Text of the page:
Anyone familiar with snooker knows the importance of having the best snooker cue. That resonates with their playing rhythm and style. Playing rhythm is achieved by choosing the right cue among the different kinds of snooker cues.
Many people confuse snooker cue types with pool cue types. They might tell you to get a break cue to have a good break (first shot) in snooker, but that’s wrong. A break or jump cue is created to have a substantial break in the pool or billiards.
Both these games belong to cuesports, however, there are differences between pool and snooker. These differences are imminent in the types of cues.
In this article, we will discuss different types of snooker cues. They are designed to play snooker and how each type impacts your gameplay.
3 Different types Of Snooker Cues:
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There are three different types of snooker cues:
- One Piece Snooker Cue
- 1/2 Jointed Snooker Cue
- 3/4 Jointed Snooker Cue
1. One Piece Snooker Cue
One-piece snooker cue has no joints in it. It’s a single shaft made from ash or maple wood varying from 57” to 58” inches. There is a ferrule and tip at the front, and the butt is slightly thicker than the shaft.
The impact of a shot can be fully felt with one piece snooker cue, as it is a single piece of wood with no joints. Equivalent energy disseminates from the cue stick to the object ball without being absorbed anywhere, making it a choice for most players.
Some one-piece snooker cues come with a female joint at the very bottom of the snooker cue stick. It makes the attachment of a cue extension screw easier. If a female joint is not present at the end, then a push-on extension is used for cue extension.
Apart from having advantages, there are also disadvantages to having a one-piece cue. The unportable nature of this cue is its only disadvantage. A larger cue case is required for its protection and takes a lot of room while transporting.
2. ½ Jointed Snooker Cue
½ jointed snooker cue has a joint at the middle of the cue shaft. The length of the cue stick is similar to that of a piece snooker cue, yet many cue brands use different materials for the joint’s composition such as wood, plastic, brass, and stainless steel.
When it comes to delivering power to the shot, one can feel with ½ jointed snooker cue stick, energy is not fully transmitted to the object ball. Some of the energy is absorbed in the joint section, making it a less famous choice for many players.
On the contrary, due to its portable nature, many like it, as transportation is easy. The cue case for ½ jointed snooker cues is also not expensive compared to one-piece snooker cues. The push-on extension or a mini-butt extension is used for extending the snooker cue stick.
After talking with many professional and amateur snooker professionals about ½ jointed cues, the conclusion is that there is a slight loss of energy, but not that much. That could be managed by tightening the screw at the joint section and using a stainless steel joint for smoother transmission. The only disadvantage is that the joint sometimes gets stuck in the chin while delivering a shot, and it’s disturbing.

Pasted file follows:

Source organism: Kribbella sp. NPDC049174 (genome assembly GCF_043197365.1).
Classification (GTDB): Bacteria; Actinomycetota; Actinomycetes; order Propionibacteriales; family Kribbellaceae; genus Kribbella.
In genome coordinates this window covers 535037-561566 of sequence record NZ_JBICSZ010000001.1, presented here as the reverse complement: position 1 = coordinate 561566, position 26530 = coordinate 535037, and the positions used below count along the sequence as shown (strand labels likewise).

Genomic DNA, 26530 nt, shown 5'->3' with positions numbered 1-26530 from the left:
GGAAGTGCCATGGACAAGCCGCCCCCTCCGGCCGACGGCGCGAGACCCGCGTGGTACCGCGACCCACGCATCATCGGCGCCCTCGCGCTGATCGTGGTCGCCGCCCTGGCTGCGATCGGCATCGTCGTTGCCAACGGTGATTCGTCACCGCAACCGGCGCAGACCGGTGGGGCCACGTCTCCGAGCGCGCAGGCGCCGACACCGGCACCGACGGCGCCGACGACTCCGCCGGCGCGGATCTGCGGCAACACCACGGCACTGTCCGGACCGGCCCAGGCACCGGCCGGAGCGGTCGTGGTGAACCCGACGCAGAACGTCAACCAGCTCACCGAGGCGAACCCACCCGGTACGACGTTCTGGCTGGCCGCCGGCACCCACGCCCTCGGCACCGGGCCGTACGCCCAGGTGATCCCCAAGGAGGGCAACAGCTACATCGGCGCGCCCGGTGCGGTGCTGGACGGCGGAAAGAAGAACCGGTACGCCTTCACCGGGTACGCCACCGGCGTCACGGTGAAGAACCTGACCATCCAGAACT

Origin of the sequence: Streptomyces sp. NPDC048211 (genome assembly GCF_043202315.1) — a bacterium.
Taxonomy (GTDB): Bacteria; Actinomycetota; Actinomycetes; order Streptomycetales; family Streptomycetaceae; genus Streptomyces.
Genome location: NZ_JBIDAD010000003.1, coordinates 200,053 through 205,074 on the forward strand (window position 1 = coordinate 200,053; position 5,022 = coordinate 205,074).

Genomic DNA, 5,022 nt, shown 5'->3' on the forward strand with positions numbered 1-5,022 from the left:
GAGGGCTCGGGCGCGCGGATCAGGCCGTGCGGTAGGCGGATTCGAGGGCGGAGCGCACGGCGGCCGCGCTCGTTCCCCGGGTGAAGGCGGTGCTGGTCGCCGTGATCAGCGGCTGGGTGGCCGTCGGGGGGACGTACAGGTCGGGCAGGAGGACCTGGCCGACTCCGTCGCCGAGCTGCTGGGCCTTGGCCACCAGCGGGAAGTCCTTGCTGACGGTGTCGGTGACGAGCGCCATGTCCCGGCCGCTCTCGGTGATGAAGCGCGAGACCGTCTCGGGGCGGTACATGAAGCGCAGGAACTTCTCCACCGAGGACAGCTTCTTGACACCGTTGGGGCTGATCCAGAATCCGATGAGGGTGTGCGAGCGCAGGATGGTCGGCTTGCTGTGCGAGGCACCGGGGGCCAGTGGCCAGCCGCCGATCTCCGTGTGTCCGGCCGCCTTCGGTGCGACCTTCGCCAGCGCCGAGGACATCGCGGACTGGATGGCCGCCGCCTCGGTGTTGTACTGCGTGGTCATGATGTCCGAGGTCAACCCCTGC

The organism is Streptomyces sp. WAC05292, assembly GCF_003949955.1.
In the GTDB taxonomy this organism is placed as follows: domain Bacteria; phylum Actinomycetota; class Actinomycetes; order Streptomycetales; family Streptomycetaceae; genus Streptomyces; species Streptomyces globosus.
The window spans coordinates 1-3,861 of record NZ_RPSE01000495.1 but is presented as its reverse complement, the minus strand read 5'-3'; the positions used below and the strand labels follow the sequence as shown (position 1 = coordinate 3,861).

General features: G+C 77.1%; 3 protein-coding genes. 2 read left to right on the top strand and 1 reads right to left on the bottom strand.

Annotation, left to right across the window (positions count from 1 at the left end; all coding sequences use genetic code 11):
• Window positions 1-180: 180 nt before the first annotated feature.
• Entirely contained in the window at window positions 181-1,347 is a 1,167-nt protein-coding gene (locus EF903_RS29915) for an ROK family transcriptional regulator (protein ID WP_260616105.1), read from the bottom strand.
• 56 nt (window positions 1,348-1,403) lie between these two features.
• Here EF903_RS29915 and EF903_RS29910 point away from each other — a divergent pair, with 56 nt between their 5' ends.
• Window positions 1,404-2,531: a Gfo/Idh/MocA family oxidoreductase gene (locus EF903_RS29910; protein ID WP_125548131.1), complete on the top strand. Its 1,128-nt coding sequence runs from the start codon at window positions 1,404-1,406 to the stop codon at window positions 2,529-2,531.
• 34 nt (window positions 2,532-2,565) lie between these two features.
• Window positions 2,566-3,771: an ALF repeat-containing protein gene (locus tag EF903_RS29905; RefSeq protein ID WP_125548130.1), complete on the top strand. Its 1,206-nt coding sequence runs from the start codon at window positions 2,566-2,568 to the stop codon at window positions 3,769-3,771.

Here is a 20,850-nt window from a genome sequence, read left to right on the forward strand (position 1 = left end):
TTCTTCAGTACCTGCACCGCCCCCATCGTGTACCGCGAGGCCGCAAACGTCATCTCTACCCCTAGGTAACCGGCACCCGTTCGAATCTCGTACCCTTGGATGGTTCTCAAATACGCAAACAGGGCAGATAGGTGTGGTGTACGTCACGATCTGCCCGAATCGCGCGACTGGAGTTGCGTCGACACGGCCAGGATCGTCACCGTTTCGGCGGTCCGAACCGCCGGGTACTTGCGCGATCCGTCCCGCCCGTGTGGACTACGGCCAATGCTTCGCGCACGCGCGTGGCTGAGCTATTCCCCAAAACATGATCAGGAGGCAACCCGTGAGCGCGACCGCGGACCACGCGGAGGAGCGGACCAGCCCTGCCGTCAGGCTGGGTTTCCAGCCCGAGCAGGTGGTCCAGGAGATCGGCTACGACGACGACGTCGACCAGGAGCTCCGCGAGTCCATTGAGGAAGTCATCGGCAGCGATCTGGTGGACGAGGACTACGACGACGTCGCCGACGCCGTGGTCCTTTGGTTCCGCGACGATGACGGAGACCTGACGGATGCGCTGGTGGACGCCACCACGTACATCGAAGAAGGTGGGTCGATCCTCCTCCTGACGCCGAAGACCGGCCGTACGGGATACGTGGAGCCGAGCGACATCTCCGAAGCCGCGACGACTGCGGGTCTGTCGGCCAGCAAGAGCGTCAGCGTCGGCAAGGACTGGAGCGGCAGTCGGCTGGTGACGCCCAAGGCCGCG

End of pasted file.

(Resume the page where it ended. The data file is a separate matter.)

3. ¾ Jointed Snooker Cue.
¾ jointed snooker cue is a two-piece cue with a joint placed at ¾ length of the cue, closer to the butt.
The “feel” of a shot is excellent as compared to ½ jointed cue because the joint is placed at three-quarters of the cue’s length. With the use of high-quality joints, it is unlikely to feel any loss in energy while delivering a shot. This snooker cue has also a female joint present at its butt for screwing in the male mini-butt extension for longer shots.
The cue stick can easily be transported, as the cue length can be decreased while unscrewing the butt of the cue. When buying a cue case, one will need a bigger snooker cue case than a ½ jointed cue case.
What type of snooker cues are used by professional players?
It all comes down to their personal preference. If you have watched snooker on T.V, you have seen all types of cues used by professional players.
What type of snooker cue should you buy as a beginner?
If you are a beginner and started playing snooker, and now you want to buy a snooker cue, then go with the one-piece snooker cue. Although, transportation is a little harder. But, there are no joints in the snooker cue which will make it less vulnerable to damage, even if the cue had a great smash by falling onto the ground.
Another thing to keep in mind is the price; usually, the prices of cues go from $100 to $1000. As a beginner, start with the lowest price snooker cue, and when you have a proper grip over the game, you can always change your snooker cue.
There are three types of snooker cues, and every kind of cue has its pros and cons. There is no right or wrong answer to this question: how to choose a snooker cue, it all depends on a lot of different factors and personal choice. However, if you don’t like caring for the things you own, then go with the one-piece snooker cue as the maintenance is easier as compared to the counterparts.